Photo Credit: World Wrestling Entertainment

NXT TakeOver: Portland Recap, Results, and Review

Hello AW Universe,

A title change, a successful defence, and WrestleMania implications.

But it was the swerve at the very end of the night that stole the show.

Here is a full recap and reactions to an amazing TakeOver event from the Moda Center in Portland, OR.

Fast-Count Results

Poppy performed “Fill The Crown”

Keith Lee d. Dominik Dijakovic to retain the North American Championship

Dakota Kai d. Teagan Nox in a Street Fight

Finn Bálor d. Johnny Gargano 

Rhea Ripley d. Bianca Belair to retain the NXT Women’s Championship

The BroserWeights (Matt Riddle & Pete Dunne) d. The Undisputed Era (Bobby Fish & Kyle O’Reilly) to win the NXT Tag Team Championship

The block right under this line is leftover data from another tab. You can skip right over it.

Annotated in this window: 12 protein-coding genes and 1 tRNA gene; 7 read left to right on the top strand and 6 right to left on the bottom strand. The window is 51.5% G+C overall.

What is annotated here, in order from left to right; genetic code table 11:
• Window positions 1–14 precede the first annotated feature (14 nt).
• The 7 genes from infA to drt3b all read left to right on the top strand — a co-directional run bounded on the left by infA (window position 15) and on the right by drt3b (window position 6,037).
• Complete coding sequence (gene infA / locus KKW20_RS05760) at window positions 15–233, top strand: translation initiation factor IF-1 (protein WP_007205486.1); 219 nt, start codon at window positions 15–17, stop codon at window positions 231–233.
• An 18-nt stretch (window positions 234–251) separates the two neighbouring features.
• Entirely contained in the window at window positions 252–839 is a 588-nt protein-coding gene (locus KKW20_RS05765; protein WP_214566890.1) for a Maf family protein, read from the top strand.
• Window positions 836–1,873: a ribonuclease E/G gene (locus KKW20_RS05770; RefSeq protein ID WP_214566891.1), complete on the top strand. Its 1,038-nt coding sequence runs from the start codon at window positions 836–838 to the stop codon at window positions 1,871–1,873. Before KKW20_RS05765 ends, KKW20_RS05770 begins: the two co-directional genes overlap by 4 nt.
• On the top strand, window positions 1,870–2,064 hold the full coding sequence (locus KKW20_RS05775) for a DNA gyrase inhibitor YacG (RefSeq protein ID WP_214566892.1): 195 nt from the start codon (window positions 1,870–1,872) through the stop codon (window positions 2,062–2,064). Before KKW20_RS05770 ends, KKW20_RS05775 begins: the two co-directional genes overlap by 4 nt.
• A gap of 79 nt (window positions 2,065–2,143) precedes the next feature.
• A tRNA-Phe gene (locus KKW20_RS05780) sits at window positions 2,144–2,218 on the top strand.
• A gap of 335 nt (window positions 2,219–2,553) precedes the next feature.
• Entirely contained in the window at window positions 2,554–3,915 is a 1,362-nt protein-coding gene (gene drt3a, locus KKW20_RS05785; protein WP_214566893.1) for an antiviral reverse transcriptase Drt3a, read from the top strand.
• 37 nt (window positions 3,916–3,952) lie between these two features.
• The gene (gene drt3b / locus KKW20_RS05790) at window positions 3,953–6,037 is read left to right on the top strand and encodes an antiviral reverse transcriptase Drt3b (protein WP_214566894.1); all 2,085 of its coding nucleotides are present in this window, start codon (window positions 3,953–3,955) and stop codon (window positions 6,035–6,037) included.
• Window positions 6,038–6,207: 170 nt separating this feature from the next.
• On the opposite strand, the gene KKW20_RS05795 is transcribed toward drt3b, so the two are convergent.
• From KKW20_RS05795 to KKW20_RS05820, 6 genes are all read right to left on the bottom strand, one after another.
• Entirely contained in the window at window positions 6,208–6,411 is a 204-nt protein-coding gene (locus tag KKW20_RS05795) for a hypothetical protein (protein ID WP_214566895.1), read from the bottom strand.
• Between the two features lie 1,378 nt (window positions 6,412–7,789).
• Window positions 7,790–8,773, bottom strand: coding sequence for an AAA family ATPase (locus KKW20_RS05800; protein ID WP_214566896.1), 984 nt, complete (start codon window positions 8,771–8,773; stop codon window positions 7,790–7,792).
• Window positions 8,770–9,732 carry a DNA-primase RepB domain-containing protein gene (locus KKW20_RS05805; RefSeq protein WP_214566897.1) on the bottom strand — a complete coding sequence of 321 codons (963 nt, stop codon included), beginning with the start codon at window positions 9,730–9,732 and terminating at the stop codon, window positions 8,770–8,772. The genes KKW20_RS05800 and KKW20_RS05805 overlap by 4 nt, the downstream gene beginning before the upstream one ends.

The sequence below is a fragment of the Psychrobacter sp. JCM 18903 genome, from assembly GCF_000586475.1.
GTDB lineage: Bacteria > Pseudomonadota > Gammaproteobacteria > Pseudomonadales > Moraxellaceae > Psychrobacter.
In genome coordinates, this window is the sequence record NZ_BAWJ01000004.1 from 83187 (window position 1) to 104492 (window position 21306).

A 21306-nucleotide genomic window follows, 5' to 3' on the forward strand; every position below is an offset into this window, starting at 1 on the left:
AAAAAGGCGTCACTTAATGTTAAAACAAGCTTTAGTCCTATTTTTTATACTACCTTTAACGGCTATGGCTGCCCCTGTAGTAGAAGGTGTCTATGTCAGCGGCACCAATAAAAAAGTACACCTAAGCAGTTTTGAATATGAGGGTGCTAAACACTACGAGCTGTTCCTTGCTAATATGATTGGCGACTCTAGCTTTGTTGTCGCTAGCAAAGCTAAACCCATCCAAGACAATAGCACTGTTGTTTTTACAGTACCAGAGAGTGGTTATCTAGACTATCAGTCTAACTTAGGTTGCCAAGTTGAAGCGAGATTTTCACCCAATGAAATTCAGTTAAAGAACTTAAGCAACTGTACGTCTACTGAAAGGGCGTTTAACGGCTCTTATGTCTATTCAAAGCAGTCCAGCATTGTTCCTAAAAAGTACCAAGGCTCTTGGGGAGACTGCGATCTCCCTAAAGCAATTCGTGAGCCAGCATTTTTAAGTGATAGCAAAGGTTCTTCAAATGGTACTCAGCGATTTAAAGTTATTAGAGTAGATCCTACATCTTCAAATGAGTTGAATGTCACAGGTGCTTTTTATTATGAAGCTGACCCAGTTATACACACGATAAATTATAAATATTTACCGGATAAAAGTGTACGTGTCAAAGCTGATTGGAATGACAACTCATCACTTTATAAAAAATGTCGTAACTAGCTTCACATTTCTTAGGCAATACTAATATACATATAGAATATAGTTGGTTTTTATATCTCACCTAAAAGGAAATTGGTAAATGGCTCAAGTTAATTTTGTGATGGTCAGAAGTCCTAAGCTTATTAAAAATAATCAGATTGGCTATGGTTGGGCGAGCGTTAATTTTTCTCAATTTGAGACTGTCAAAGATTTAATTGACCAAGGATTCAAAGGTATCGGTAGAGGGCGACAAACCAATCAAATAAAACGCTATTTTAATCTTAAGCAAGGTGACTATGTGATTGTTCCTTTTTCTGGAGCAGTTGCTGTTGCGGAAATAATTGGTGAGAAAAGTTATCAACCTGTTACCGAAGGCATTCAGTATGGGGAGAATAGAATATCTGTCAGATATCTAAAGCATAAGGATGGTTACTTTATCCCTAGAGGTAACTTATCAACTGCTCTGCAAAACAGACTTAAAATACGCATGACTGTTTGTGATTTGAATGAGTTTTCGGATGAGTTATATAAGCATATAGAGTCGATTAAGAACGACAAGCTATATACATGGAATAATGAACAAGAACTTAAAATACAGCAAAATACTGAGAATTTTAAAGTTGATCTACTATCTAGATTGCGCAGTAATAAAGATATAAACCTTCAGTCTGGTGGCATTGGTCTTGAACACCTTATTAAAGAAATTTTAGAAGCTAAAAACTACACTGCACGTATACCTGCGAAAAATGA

Adam Cole d. Tommaso Ciampa to retain the NXT Championship


Keith Lee vs. Dominik Dijakovic

North American Championship 

The Portland crowd was hot for Lee to start the match and, as the Mark Henry hosted video package promised, was a showcase of pure power and agility.

First Lee hit an impressive standing Hurricanrana; later, he caught Dijakovic as he attempted a Shoot Star Press to the outside, reversing it into a deadlift powerbomb. He dropping him with a standing German suplex, and was also commanding the crowd, silencing them while he hit Dijakovic with brutal double overhand chops.

But Dijakovic was up for the challenge, getting some revenge on Lee after the chops by sitting him down in one of the announcer’s chairs and hitting a senton from the top rope to the outside. He also hit an impressive Corkscrew Moonsault, both an avalanche Feast Your Eyes and a Spanish Fly, and flipped out of multiple Spirit Bomb, Big Bang Effect, and suplex attempts.